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How can phishing attacks that use proxy programs be stopped?

Phishing attacks are adopting new functionality to avoid detection, including the use of proxy programs to simplify the attack process. Learn how to defend against this type of risk.

I heard that phishing attacks are now using proxy programs to simplify the attack process. How is it different from a traditional phishing attack? Are there any new defense measures?

Phishers, malware authors and cybercriminals have adapted functionality provided by legitimate security tools in many different ways. For example, the Metasploit Pro has a phishing toolkit that helps automate much of a phishing attack, and TrustedSec's Social Engineering Toolkit can aid in the development of phishing attacks.

Phishers probably have many automated tools for cloning a target website, generating phishing emails, malicious search engine optimization, collecting targeted information and transferring data to a more secure site.

A new phishing technique that was discovered in November 2014 dubbed Operation Huyao involves two new steps that could minimize the chances of a victim realizing they were phished. In this attack, which targets online shopping sites, the phisher adds a custom checkout process and uses proxy programs to access the target website. The custom checkout is necessary because some Web browsers have pop-ups that warn about submitting data over an unencrypted form; while an SSL proxy could have been used to capture the data as it was submitted to the legitimate e-commerce website, setting up SSL proxies is much more challenging for phishers.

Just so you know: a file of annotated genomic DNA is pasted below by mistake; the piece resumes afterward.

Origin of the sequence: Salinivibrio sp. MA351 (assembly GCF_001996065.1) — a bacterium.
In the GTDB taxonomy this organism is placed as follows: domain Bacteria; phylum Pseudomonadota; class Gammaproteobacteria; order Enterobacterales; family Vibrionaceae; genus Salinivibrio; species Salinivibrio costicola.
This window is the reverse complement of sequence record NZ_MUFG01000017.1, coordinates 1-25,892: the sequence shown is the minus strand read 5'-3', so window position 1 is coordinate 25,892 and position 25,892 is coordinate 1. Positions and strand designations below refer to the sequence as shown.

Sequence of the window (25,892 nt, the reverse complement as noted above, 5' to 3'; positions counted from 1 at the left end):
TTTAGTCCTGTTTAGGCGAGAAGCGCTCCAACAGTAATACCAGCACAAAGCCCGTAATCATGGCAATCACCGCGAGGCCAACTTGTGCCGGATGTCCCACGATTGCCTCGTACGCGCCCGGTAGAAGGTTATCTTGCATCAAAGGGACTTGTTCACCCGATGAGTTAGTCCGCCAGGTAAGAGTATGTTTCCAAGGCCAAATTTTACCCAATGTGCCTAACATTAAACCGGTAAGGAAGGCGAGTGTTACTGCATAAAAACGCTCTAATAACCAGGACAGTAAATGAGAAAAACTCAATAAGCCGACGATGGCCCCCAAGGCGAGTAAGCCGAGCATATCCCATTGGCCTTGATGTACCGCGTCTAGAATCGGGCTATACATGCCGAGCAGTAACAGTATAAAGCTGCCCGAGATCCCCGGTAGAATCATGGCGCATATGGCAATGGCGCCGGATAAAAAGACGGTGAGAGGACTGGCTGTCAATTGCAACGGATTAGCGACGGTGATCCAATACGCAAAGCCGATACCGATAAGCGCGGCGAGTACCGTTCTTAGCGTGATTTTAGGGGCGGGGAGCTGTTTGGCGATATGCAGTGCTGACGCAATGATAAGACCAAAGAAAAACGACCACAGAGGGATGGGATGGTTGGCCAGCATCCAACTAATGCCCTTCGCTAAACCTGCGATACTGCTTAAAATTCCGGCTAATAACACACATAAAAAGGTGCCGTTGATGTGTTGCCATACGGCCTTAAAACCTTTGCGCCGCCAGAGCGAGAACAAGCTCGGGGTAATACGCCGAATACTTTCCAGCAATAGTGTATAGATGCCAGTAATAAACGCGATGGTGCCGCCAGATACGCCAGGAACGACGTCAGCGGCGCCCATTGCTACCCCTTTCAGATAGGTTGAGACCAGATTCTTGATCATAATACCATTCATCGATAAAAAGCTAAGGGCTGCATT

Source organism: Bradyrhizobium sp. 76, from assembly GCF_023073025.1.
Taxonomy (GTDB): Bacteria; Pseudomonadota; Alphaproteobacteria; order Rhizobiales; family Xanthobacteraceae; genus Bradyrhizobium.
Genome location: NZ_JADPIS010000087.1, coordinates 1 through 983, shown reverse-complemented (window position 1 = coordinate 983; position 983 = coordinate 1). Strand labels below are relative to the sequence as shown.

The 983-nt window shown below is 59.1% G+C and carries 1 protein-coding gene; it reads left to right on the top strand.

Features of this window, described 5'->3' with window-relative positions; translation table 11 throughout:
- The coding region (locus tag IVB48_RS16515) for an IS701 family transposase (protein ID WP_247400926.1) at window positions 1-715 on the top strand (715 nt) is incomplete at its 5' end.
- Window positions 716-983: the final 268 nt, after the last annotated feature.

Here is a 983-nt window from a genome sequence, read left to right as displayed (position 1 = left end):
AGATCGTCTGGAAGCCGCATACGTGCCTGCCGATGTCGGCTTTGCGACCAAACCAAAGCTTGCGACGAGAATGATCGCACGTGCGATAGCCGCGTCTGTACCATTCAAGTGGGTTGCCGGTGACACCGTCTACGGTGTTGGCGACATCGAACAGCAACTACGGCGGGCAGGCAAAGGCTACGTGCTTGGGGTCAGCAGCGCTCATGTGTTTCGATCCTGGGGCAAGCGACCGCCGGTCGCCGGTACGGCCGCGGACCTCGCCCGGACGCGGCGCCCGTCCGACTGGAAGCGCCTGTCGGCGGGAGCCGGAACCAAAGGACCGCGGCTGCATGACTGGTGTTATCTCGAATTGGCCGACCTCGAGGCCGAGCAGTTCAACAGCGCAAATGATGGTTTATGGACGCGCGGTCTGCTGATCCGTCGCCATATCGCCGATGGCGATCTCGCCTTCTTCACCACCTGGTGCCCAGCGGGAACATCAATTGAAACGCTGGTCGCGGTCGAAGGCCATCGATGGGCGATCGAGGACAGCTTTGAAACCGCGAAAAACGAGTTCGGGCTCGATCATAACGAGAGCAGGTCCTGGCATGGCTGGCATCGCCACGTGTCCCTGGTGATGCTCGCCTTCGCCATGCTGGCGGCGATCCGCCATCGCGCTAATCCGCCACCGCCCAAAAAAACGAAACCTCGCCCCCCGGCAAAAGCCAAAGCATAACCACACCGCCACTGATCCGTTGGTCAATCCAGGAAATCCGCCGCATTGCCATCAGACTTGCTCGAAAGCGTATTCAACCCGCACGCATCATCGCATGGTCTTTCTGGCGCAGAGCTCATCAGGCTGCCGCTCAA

Detecting an Operation Huyao phishing attack might be difficult for end users. While users could carefully examine the URL bar and see that a proxy is being used to prevent phishing attacks, URL bars aren't always displayed, and there are other ways to perform a man-in-the-middle attack. Additionally, if SSL was used, the SSL certificate could be examined to see it was a fraudulent website.

Host-based and network-based security tools like an intrusion detection system or network antimalware tool should detect and block phishing websites until they are taken down. While website operators can detect this type of attack against sites by monitoring for a significant number of remote connections from one new IP, this occurrence could just be a new NAT or legitimate proxy. Individual incidents will require additional investigation.

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This was last published in June 2015

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